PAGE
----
It can be difficult to remember that Tennessee Williams, the great songster of the Deep South during the 1950s, was still churning out plays when he died in 1983. In the 1960s he was past his peak and he began to experiment with form, perhaps hoping to compete with fashionable youngsters like Tom Stoppard and Harold Pinter. Hampstead Theatre staged the world première of his absurdist melodrama The Two Character Play in 1967. And now, a mere 54 years later (an interlude that hints at its merits as a crowd-pleaser), the show has returned to its cradle. Sam Yates directs.
This is an obscure and sometimes baffling script that features some excellent innovations and ideas. It opens as a backstage drama between a brother and sister, Felice and Clare, who are actors appearing in a ramshackle thriller. The cast and crew have gone missing. Even the script is incomplete. Felice and Clare go ahead with the show despite their fears that disaster looms. Clare tells Felice that when she plays C-sharp on the piano she is indicating her wish to add supplementary material.
The action then shifts to the thriller itself which is a classic Williams play. Two siblings are trapped in their Midwest home after their parents were involved in a murder-suicide. They cower in their sitting-room, peeking out through the windows, and imagining that hostile notes are being pushed under the door by angry neighbours. This set-up is funny, dramatic and unpredictable. Clare plays C-sharp on the piano and invents a new speech. But her effort knocks Felice off his stride and so he plays C-sharp as well and improvises his own new material. They compete to reel off chunks of unrehearsed dialogue. At last, Felice shuts the piano lid and sits on it. No more improv, thanks. This scene works because the actors don’t know whether they should try to co-operate in a credible performance or just sabotage each others’ efforts. The enjoyment continues when Felice raps his knuckles against a wooden upright and claims that the neighbours are banging on the door. This entire routine could have been performed brilliantly by French and Saunders or by Morecambe and Wise.
But the enjoyment peters out and the play becomes indecipherable and self-involved. Dramatically it can’t go anywhere because Felice and Clare are brother and sister, just like the characters in the Midwest drama. There’s no hope of escape or development for anyone here. This is a decent production of a little-known play but the audience will be limited to hardcore Tennessee Williams fans. At a time when our theatres are trying to bring audiences back they should avoid high-minded obscurantism.
Southwark Playhouse has the right idea with their new show, Operation Mincemeat. This is one of the most successful knock-off jobs you’re likely to see. Everything is nicked. The musical rhythms and the syncopated lyrical style are straight out of Hamilton. The plot is a hoary old number from the second world war. And the liberties taken with British history are reminiscent of the hit show Six.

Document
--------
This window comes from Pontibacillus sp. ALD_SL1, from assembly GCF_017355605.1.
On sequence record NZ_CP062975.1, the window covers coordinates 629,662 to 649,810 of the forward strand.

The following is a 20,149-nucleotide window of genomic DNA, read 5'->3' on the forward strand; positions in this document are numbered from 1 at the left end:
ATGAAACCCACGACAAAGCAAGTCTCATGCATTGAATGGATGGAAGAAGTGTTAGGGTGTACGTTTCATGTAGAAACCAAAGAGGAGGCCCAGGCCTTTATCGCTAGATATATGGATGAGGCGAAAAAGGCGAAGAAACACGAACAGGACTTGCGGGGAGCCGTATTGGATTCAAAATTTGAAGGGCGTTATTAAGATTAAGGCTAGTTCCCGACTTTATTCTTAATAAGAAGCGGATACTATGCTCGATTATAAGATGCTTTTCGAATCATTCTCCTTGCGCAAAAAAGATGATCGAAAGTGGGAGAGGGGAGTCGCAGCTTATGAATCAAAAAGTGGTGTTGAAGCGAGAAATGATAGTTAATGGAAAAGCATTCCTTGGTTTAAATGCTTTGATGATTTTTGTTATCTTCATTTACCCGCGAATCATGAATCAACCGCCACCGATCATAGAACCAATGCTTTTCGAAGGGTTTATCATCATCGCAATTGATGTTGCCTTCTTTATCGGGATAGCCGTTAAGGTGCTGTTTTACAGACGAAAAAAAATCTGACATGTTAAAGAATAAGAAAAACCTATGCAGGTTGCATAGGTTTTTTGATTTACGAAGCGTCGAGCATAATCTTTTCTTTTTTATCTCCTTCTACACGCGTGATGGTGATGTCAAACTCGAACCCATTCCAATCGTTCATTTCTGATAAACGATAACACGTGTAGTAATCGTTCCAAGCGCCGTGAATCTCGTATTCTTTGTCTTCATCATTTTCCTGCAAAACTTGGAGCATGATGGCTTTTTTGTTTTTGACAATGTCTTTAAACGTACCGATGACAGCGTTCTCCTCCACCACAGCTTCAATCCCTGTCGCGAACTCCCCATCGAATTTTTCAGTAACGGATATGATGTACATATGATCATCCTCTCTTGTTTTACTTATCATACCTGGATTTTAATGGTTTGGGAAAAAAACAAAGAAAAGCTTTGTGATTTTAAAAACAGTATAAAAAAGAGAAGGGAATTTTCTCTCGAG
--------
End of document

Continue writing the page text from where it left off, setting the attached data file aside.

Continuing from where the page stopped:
The action takes place in 1943 at the Special Ops department where a gaggle of boffins, spies and crazies are cooking up clever ways to defeat Hitler. A shy brainbox named Cholmondeley hatches a scheme to convince the Germans that the Allies are about to invade Sardinia. This will lead to the transfer of troops out of mainland Italy which will then be vulnerable to attack via Sicily. A macabre subterfuge is proposed. The body of a drowned RAF commander is to be dropped off the coast of Spain along with ‘secret plans’ outlining the Sardinian invasion. Enemy agents will stumble on the counterfeit documents and their discovery will prompt the Germans to evacuate Sicily and leave it at the Allies’ mercy.
The show follows the British spies as they search for a suitable corpse and invent a back-story for the non-existent RAF commander. Their orders are to write a love letter from the officer’s sweetheart to be placed in his uniform pocket. The spy who pens this letter is a widow whose husband died at Flanders and her composition becomes a deeply personal confession of the unspoken feelings that have tormented her for years. It’s an unexpectedly heartbreaking moment (borrowed from a similar letter-scene in Rattigan’s war-time classic, Flare Path). These emotional highlights are varied with broad comedy routines and displays of raunchy cabaret where the cast put on slinky costumes and high-kick their way around the stage. This terrific show has one key advantage beyond its memorable title, its upbeat script and its superb cast. It’s inexpensive. There are just seven members of the company, and the simple set will be easy to relocate. This production has a heart of gold. West End impresarios should check it out immediately. It’s a contender.
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